Asia is a region characterized by unique agricultural and economic opportunities and challenges. In recent years, many Asian countries have made great strides in transforming their agricultural systems and reducing their numbers of poor and malnourished. Despite this progress, however, the region remains home to most of the world's poor and hungry, and faces additional challenges in the form of environmental degradation and climate change.
The USDA released last week its April edition of the World Agricultural Supply and Demand Estimates (WASDE). The WASDE report provides monthly comprehensive forecasts of supply and demand for major U.S. and global crops, supplied by the USDA. Crops covered include wheat, coarse grains, rice, and oilseeds. This report can explain past and current global commodities trends, as well as predict trends for the coming year. This month's report sees higher global wheat stocks for 2012/13, but tight stock-to-use ratios for both corn and soybeans.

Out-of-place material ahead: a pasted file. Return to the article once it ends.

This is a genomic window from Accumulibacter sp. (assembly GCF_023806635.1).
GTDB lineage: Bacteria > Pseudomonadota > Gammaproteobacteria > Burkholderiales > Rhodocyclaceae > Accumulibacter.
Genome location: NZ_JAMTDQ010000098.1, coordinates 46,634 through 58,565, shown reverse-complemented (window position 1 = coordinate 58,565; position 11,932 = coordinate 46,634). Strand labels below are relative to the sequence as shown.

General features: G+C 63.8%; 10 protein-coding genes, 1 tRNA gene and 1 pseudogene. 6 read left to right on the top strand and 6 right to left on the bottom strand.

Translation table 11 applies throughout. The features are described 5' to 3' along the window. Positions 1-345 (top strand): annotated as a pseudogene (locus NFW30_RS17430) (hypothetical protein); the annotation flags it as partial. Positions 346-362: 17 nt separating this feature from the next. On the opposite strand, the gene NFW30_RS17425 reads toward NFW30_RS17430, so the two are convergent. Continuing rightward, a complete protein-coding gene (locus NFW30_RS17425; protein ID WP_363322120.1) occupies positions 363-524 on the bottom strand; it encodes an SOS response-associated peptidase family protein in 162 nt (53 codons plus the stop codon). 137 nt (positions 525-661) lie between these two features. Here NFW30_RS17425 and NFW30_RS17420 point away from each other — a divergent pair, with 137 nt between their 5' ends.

One of the most populous countries in the developing world, Bangladesh has made impressive strides in recent years in both food self-sufficiency and poverty reduction. Since 1990, Bangladesh's Global Hunger Index score has fallen from 37.9 to 24.0, meaning a fall from extremely alarming levels of hunger. And from 2000 - 2010, the incidence of poverty in the country declined from 49 percent to 32 percent. Still, much remains to be done to ensure that the country continues its upward climb.
The FAO Food Price Index rose slightly in March based on higher dairy prices. The Index rose by 1 percent from February, but is still 1.7 percent lower than March of 2012 and nearly 11 percent below its peak in February 2011.
Ethiopia faces many challenges, but the country is quickly shedding its label as one of the world’s poorest countries, finding itself today among the world’s 10 fastest growing economies. The question now at hand is how to sustain this historic growth, and emerge as a middle-income country by 2025. The Ethiopian government is turning to its leading—but one of its most underperforming— industries for the answer: agriculture.